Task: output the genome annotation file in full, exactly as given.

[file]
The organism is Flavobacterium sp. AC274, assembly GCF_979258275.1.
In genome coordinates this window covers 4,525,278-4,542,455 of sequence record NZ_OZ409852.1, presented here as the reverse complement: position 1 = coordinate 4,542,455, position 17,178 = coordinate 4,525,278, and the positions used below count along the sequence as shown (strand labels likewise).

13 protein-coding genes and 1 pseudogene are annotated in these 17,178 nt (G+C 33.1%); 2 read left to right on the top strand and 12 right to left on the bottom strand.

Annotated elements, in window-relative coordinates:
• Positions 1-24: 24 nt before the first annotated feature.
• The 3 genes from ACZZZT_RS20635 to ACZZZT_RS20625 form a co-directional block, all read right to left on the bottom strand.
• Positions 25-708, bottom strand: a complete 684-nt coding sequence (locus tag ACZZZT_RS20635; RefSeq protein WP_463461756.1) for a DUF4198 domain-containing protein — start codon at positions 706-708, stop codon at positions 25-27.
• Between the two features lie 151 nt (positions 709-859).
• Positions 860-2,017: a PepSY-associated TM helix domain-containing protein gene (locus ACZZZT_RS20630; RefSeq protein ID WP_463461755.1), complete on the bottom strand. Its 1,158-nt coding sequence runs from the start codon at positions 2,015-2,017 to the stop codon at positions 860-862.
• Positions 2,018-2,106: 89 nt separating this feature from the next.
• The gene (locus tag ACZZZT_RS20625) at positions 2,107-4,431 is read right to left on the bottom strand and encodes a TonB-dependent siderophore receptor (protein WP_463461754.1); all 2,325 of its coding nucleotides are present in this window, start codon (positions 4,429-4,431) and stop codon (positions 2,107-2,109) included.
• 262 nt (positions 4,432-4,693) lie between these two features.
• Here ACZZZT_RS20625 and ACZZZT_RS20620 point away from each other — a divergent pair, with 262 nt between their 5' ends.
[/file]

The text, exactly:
The organism is Flavobacterium sp. AC274, assembly GCF_979258275.1.
In genome coordinates this window covers 4,525,278-4,542,455 of sequence record NZ_OZ409852.1, presented here as the reverse complement: position 1 = coordinate 4,542,455, position 17,178 = coordinate 4,525,278, and the positions used below count along the sequence as shown (strand labels likewise).

13 protein-coding genes and 1 pseudogene are annotated in these 17,178 nt (G+C 33.1%); 2 read left to right on the top strand and 12 right to left on the bottom strand.

Annotated elements, in window-relative coordinates:
• Positions 1-24: 24 nt before the first annotated feature.
• The 3 genes from ACZZZT_RS20635 to ACZZZT_RS20625 form a co-directional block, all read right to left on the bottom strand.
• Positions 25-708, bottom strand: a complete 684-nt coding sequence (locus tag ACZZZT_RS20635; RefSeq protein WP_463461756.1) for a DUF4198 domain-containing protein — start codon at positions 706-708, stop codon at positions 25-27.
• Between the two features lie 151 nt (positions 709-859).
• Positions 860-2,017: a PepSY-associated TM helix domain-containing protein gene (locus ACZZZT_RS20630; RefSeq protein ID WP_463461755.1), complete on the bottom strand. Its 1,158-nt coding sequence runs from the start codon at positions 2,015-2,017 to the stop codon at positions 860-862.
• Positions 2,018-2,106: 89 nt separating this feature from the next.
• The gene (locus tag ACZZZT_RS20625) at positions 2,107-4,431 is read right to left on the bottom strand and encodes a TonB-dependent siderophore receptor (protein WP_463461754.1); all 2,325 of its coding nucleotides are present in this window, start codon (positions 4,429-4,431) and stop codon (positions 2,107-2,109) included.
• 262 nt (positions 4,432-4,693) lie between these two features.
• Here ACZZZT_RS20625 and ACZZZT_RS20620 point away from each other — a divergent pair, with 262 nt between their 5' ends.